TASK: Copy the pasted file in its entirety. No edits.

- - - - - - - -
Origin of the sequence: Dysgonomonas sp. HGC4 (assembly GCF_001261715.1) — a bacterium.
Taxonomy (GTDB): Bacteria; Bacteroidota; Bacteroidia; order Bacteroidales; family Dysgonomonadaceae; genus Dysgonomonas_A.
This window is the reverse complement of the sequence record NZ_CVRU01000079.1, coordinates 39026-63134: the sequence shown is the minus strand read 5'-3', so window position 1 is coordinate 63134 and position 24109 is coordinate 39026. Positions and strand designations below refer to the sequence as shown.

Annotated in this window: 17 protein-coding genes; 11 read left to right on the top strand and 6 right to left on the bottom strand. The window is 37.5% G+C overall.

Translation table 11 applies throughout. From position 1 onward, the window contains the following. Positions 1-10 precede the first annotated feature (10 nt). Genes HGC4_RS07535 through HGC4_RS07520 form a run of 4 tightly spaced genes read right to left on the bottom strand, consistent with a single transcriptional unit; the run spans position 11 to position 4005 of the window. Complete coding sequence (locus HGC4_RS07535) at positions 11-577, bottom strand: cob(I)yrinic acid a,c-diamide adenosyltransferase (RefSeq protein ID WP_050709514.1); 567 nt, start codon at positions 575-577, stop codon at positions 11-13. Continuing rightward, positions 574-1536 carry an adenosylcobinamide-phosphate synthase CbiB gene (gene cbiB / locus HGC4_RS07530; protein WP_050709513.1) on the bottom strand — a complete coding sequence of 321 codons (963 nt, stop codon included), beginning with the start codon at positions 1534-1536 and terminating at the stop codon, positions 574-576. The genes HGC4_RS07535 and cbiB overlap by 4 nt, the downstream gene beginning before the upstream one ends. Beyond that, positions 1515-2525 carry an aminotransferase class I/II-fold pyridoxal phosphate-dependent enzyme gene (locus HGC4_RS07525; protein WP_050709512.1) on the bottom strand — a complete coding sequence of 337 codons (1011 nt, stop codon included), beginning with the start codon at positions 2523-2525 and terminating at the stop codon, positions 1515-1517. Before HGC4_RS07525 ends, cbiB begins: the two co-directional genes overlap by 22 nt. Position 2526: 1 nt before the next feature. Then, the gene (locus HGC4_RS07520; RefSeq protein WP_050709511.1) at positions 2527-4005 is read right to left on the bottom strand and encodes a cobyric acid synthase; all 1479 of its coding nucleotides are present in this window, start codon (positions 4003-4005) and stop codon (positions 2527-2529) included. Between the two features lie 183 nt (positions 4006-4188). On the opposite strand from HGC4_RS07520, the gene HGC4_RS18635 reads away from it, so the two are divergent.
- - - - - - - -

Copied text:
Origin of the sequence: Dysgonomonas sp. HGC4 (assembly GCF_001261715.1) — a bacterium.
Taxonomy (GTDB): Bacteria; Bacteroidota; Bacteroidia; order Bacteroidales; family Dysgonomonadaceae; genus Dysgonomonas_A.
This window is the reverse complement of the sequence record NZ_CVRU01000079.1, coordinates 39026-63134: the sequence shown is the minus strand read 5'-3', so window position 1 is coordinate 63134 and position 24109 is coordinate 39026. Positions and strand designations below refer to the sequence as shown.

Annotated in this window: 17 protein-coding genes; 11 read left to right on the top strand and 6 right to left on the bottom strand. The window is 37.5% G+C overall.

Translation table 11 applies throughout. From position 1 onward, the window contains the following. Positions 1-10 precede the first annotated feature (10 nt). Genes HGC4_RS07535 through HGC4_RS07520 form a run of 4 tightly spaced genes read right to left on the bottom strand, consistent with a single transcriptional unit; the run spans position 11 to position 4005 of the window. Complete coding sequence (locus HGC4_RS07535) at positions 11-577, bottom strand: cob(I)yrinic acid a,c-diamide adenosyltransferase (RefSeq protein ID WP_050709514.1); 567 nt, start codon at positions 575-577, stop codon at positions 11-13. Continuing rightward, positions 574-1536 carry an adenosylcobinamide-phosphate synthase CbiB gene (gene cbiB / locus HGC4_RS07530; protein WP_050709513.1) on the bottom strand — a complete coding sequence of 321 codons (963 nt, stop codon included), beginning with the start codon at positions 1534-1536 and terminating at the stop codon, positions 574-576. The genes HGC4_RS07535 and cbiB overlap by 4 nt, the downstream gene beginning before the upstream one ends. Beyond that, positions 1515-2525 carry an aminotransferase class I/II-fold pyridoxal phosphate-dependent enzyme gene (locus HGC4_RS07525; protein WP_050709512.1) on the bottom strand — a complete coding sequence of 337 codons (1011 nt, stop codon included), beginning with the start codon at positions 2523-2525 and terminating at the stop codon, positions 1515-1517. Before HGC4_RS07525 ends, cbiB begins: the two co-directional genes overlap by 22 nt. Position 2526: 1 nt before the next feature. Then, the gene (locus HGC4_RS07520; RefSeq protein WP_050709511.1) at positions 2527-4005 is read right to left on the bottom strand and encodes a cobyric acid synthase; all 1479 of its coding nucleotides are present in this window, start codon (positions 4003-4005) and stop codon (positions 2527-2529) included. Between the two features lie 183 nt (positions 4006-4188). On the opposite strand from HGC4_RS07520, the gene HGC4_RS18635 reads away from it, so the two are divergent.